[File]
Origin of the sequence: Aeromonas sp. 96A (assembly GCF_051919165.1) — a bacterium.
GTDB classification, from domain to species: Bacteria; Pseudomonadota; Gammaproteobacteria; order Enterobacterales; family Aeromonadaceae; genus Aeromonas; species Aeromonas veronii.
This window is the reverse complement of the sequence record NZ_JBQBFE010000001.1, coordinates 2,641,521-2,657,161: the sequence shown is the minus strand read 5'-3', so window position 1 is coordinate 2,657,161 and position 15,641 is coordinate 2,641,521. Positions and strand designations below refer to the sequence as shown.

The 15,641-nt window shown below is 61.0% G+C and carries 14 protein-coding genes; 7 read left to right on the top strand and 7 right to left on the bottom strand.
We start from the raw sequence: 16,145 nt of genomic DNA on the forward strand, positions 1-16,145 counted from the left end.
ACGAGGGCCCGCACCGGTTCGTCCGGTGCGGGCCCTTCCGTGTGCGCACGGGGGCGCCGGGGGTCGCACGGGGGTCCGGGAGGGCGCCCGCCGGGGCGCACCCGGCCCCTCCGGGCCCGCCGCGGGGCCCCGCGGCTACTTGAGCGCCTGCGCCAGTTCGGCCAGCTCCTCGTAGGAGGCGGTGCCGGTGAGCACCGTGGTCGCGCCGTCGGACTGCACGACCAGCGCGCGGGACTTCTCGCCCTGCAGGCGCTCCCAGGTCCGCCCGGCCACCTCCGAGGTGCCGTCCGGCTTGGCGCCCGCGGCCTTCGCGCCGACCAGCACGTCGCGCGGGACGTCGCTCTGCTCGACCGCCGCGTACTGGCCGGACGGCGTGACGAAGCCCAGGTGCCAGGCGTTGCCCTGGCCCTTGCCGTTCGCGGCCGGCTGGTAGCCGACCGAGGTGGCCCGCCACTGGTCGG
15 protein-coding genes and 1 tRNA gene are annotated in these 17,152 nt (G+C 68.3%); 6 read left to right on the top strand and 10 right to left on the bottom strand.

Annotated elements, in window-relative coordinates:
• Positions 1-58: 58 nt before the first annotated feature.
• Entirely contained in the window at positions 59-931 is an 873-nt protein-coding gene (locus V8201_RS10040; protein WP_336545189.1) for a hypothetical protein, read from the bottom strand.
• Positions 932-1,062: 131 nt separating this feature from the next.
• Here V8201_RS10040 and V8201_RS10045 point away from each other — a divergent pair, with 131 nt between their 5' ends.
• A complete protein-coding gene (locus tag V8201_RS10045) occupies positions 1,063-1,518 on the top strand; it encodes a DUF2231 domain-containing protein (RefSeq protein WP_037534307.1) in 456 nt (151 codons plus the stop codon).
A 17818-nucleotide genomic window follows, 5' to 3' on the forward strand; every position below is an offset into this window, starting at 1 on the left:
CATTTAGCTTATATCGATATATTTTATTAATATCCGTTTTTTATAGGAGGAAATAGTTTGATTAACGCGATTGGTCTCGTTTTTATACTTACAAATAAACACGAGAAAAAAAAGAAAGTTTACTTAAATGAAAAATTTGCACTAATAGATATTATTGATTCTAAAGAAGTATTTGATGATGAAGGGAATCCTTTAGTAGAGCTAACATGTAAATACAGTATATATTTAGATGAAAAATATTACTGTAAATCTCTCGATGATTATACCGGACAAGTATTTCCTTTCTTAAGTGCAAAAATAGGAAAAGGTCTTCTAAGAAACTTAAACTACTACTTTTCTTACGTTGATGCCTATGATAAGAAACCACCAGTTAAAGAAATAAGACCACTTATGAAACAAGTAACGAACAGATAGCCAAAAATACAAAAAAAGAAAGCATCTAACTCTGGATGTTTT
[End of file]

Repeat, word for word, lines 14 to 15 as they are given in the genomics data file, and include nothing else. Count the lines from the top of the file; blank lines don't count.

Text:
A 17818-nucleotide genomic window follows, 5' to 3' on the forward strand; every position below is an offset into this window, starting at 1 on the left:
CATTTAGCTTATATCGATATATTTTATTAATATCCGTTTTTTATAGGAGGAAATAGTTTGATTAACGCGATTGGTCTCGTTTTTATACTTACAAATAAACACGAGAAAAAAAAGAAAGTTTACTTAAATGAAAAATTTGCACTAATAGATATTATTGATTCTAAAGAAGTATTTGATGATGAAGGGAATCCTTTAGTAGAGCTAACATGTAAATACAGTATATATTTAGATGAAAAATATTACTGTAAATCTCTCGATGATTATACCGGACAAGTATTTCCTTTCTTAAGTGCAAAAATAGGAAAAGGTCTTCTAAGAAACTTAAACTACTACTTTTCTTACGTTGATGCCTATGATAAGAAACCACCAGTTAAAGAAATAAGACCACTTATGAAACAAGTAACGAACAGATAGCCAAAAATACAAAAAAAGAAAGCATCTAACTCTGGATGTTTT